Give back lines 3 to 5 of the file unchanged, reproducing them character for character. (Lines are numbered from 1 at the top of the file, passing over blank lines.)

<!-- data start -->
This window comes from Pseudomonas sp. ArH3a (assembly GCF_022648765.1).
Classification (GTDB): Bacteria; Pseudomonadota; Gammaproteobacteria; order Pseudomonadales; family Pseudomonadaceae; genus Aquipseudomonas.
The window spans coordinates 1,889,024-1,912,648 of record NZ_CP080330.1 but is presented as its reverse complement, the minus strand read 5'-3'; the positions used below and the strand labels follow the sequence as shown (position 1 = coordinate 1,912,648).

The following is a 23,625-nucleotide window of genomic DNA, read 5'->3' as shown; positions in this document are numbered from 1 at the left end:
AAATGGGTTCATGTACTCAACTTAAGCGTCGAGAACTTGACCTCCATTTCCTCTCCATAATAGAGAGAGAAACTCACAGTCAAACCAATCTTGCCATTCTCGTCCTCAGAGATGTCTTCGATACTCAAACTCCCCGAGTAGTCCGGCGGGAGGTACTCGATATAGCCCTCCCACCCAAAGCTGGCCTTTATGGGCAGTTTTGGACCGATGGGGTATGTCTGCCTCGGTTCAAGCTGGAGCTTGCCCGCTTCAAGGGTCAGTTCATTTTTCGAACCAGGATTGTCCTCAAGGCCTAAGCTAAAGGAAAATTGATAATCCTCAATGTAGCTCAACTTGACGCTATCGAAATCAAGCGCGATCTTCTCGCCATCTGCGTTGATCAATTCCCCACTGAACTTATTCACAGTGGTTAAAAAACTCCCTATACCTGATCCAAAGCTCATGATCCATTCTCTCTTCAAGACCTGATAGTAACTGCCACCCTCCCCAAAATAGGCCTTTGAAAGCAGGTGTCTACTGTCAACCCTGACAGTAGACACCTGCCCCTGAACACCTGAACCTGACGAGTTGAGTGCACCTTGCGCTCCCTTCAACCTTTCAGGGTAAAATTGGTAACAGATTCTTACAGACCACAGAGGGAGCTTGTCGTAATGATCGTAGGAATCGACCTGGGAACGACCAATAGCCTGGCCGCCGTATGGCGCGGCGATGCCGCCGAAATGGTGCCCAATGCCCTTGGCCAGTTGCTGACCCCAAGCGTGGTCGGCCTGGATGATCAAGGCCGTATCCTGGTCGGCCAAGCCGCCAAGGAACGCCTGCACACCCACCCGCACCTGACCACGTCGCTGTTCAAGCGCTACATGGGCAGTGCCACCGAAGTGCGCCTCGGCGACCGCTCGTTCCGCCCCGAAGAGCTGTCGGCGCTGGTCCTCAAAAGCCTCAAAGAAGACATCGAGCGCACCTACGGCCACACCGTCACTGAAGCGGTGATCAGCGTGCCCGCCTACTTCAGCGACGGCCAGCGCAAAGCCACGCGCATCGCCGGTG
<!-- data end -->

The window spans coordinates 1,889,024-1,912,648 of record NZ_CP080330.1 but is presented as its reverse complement, the minus strand read 5'-3'; the positions used below and the strand labels follow the sequence as shown (position 1 = coordinate 1,912,648).

The following is a 23,625-nucleotide window of genomic DNA, read 5'->3' as shown; positions in this document are numbered from 1 at the left end:
AAATGGGTTCATGTACTCAACTTAAGCGTCGAGAACTTGACCTCCATTTCCTCTCCATAATAGAGAGAGAAACTCACAGTCAAACCAATCTTGCCATTCTCGTCCTCAGAGATGTCTTCGATACTCAAACTCCCCGAGTAGTCCGGCGGGAGGTACTCGATATAGCCCTCCCACCCAAAGCTGGCCTTTATGGGCAGTTTTGGACCGATGGGGTATGTCTGCCTCGGTTCAAGCTGGAGCTTGCCCGCTTCAAGGGTCAGTTCATTTTTCGAACCAGGATTGTCCTCAAGGCCTAAGCTAAAGGAAAATTGATAATCCTCAATGTAGCTCAACTTGACGCTATCGAAATCAAGCGCGATCTTCTCGCCATCTGCGTTGATCAATTCCCCACTGAACTTATTCACAGTGGTTAAAAAACTCCCTATACCTGATCCAAAGCTCATGATCCATTCTCTCTTCAAGACCTGATAGTAACTGCCACCCTCCCCAAAATAGGCCTTTGAAAGCAGGTGTCTACTGTCAACCCTGACAGTAGACACCTGCCCCTGAACACCTGAACCTGACGAGTTGAGTGCACCTTGCGCTCCCTTCAACCTTTCAGGGTAAAATTGGTAACAGATTCTTACAGACCACAGAGGGAGCTTGTCGTAATGATCGTAGGAATCGACCTGGGAACGACCAATAGCCTGGCCGCCGTATGGCGCGGCGATGCCGCCGAAATGGTGCCCAATGCCCTTGGCCAGTTGCTGACCCCAAGCGTGGTCGGCCTGGATGATCAAGGCCGTATCCTGGTCGGCCAAGCCGCCAAGGAACGCCTGCACACCCACCCGCACCTGACCACGTCGCTGTTCAAGCGCTACATGGGCAGTGCCACCGAAGTGCGCCTCGGCGACCGCTCGTTCCGCCCCGAAGAGCTGTCGGCGCTGGTCCTCAAAAGCCTCAAAGAAGACATCGAGCGCACCTACGGCCACACCGTCACTGAAGCGGTGATCAGCGTGCCCGCCTACTTCAGCGACGGCCAGCGCAAAGCCACGCGCATCGCCGGTG